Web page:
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Scott Tainsky and Mateusz Jasielec

This study uses consumer-theory modeling in exploring the broadcasts of games not featuring a local team. Our general linear mixed model controls for the variation in consumption attributable to traditionally employed determinants of demand and highlights factors related to home team loyalty. The study concludes that while traditional shifters are likewise useful in estimating demand for out-of-market games, fan allegiance to their local team plays a central role in the viewership of all games, even those in which the local team is not explicitly involved. The observation of compositional inheritance effects underscores the significance of local identification in league-wide interest, a phenomenon of growing importance with the ever-increasing availability of out-of-market games.

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April J. Chambers, Alison L. Sukits, Jean L. McCrory and Rakié Cham

Age, obesity, and gender can have a significant impact on the anthropometrics of adults aged 65 and older. The aim of this study was to investigate differences in body segment parameters derived using two methods: (1) a dual-energy x-ray absorptiometry (DXA) subject-specific method (Chambers et al., 2010) and (2) traditional regression models (de Leva, 1996). The impact of aging, gender, and obesity on the potential differences between these methods was examined. Eighty-three healthy older adults were recruited for participation. Participants underwent a whole-body DXA scan (Hologic QDR 1000/W). Mass, length, center of mass, and radius of gyration were determined for each segment. In addition, traditional regressions were used to estimate these parameters (de Leva, 1996). A mixed linear regression model was performed (α = 0.05). Method type was significant in every variable of interest except forearm segment mass. The obesity and gender differences that we observed translate into differences associated with using traditional regressions to predict anthropometric variables in an aging population. Our data point to a need to consider age, obesity, and gender when utilizing anthropometric data sets and to develop regression models that accurately predict body segment parameters in the geriatric population, considering gender and obesity.

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Rebecca J. Guthrie, Terry L. Grindstaff, Theodore Croy, Christopher D. Ingersoll and Susan A. Saliba

Context:

Individuals with low back pain (LBP) are thought to benefit from interventions that improve motor control of the lumbopelvic region. It is unknown if therapeutic exercise can acutely facilitate activation of lateral abdominal musculature.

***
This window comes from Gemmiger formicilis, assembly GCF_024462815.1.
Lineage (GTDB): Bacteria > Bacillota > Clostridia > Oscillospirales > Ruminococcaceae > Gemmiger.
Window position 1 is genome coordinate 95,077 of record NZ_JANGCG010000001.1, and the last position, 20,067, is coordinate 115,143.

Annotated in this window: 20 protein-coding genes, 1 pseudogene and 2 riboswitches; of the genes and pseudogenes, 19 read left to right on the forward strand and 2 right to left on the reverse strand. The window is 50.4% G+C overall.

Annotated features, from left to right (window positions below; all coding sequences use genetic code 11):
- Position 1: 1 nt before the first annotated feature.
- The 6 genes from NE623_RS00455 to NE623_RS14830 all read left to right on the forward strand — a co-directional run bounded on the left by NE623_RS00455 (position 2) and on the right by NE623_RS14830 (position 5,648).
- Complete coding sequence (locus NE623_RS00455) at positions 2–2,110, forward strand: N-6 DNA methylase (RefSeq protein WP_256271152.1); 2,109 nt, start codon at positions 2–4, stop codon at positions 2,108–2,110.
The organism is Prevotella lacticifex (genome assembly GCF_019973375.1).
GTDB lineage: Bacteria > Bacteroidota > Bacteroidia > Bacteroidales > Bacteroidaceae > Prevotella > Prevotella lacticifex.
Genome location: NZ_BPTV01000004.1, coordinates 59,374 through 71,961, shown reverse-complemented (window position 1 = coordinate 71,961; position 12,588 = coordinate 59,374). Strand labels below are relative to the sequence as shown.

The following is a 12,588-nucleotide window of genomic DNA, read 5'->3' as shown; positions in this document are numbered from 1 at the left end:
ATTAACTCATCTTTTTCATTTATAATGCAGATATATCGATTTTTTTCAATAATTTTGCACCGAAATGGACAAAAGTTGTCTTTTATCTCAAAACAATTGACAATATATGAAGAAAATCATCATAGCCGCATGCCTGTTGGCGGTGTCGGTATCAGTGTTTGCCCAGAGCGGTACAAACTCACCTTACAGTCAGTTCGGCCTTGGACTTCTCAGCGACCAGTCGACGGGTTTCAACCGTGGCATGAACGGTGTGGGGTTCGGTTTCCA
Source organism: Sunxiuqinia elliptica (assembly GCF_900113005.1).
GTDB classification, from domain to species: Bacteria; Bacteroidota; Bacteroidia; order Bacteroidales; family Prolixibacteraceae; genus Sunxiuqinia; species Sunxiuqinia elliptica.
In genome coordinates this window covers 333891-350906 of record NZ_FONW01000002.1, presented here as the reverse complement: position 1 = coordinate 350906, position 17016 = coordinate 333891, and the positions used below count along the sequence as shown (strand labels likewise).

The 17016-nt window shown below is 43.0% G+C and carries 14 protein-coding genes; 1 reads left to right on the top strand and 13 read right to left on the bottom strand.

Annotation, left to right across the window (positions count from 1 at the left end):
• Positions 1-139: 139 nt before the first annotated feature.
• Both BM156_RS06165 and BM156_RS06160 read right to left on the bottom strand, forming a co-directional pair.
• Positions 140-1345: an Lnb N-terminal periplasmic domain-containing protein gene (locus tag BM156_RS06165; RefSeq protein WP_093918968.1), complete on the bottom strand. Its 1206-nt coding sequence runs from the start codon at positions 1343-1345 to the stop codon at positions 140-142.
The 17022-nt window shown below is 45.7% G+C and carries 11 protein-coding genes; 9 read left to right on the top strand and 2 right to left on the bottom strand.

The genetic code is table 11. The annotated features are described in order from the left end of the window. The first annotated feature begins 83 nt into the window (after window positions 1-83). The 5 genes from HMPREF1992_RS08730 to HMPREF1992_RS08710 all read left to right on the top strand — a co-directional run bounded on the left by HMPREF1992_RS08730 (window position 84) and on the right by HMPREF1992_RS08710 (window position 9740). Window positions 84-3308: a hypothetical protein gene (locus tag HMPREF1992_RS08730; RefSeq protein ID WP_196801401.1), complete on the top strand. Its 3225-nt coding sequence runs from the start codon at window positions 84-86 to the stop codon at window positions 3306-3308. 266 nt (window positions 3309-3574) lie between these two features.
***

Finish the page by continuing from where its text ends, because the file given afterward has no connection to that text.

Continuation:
Objective:

To investigate the ability of 2 types of bridging-exercise progressions to facilitate lateral abdominal muscles during an abdominal drawing-in maneuver (ADIM) in individuals with LBP.

Design:

Randomized control trial.

Setting:

University research laboratory.

Participants:

51 adults (mean ± SD age 23.1 ± 6.0 y, height 173.6 ± 10.5 cm, mass 74.7 ± 14.5 kg, and 64.7% female) with LBP. All participants met 3 of 4 criteria for stabilization-classification LBP or at least 6 best-fit criteria for stabilization classification.

Interventions:

Participants were randomly assigned to either traditional-bridge progression or suspension-exercise-bridge progression, each with 4 levels of progressive difficulty. They performed 5 repetitions at each level and were progressed based on specific criteria.

Main Outcome Measures:

Muscle thickness of the external oblique (EO), internal oblique (IO), and transversus abdominis (TrA) was measured during an ADIM using ultrasound imaging preintervention and postintervention. A contraction ratio (contracted thickness:resting thickness) of the EO, IO, and TrA was used to quantify changes in muscle thickness.

Results:

There was not a significant increase in EO (F 1,47 = 0.44, P = .51) or IO (F 1,47 = .30, P = .59) contraction ratios after the exercise progression. There was a significant (F 1,47 = 4.05, P = .05) group-by-time interaction wherein the traditional-bridge progression (pre = 1.55 ± 0.22; post = 1.65 ± 0.21) resulted in greater (P = .03) TrA contraction ratio after exercise than the suspension-exercise-bridge progression (pre = 1.61 ± 0.31; post = 1.58 ± 0.28).

Conclusion:

A single exercise progression did not acutely improve muscle thickness of the EO and IO. The magnitude of change in TrA muscle thickness after the traditional-bridging progression was less than the minimal detectable change, thus not clinically significant.

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Coyte G. Cooper

Upon being hired as an assistant wrestling coach at a National Collegiate Athletic Association (NCAA) Division I program, you have learned that your head coach has given you the task of spearheading the marketing efforts for the upcoming season. With little knowledge in this area, you have decided to apply to the National Wrestling Coaches Association (NWCA) Leadership Academy in August at their annual convention. After being accepted, you have learned that a primary emphasis of the academy is providing coaches with the skill sets necessary to be the CEO of their program. As you attend the different sessions at the academy, there are a variety of different traditional and new media marketing initiatives that are presented as potential strategies to grow programs at the local level. With a goal of increasing attendance and social media followers, you are now presented with the challenge of developing a plan to better market the program moving forward.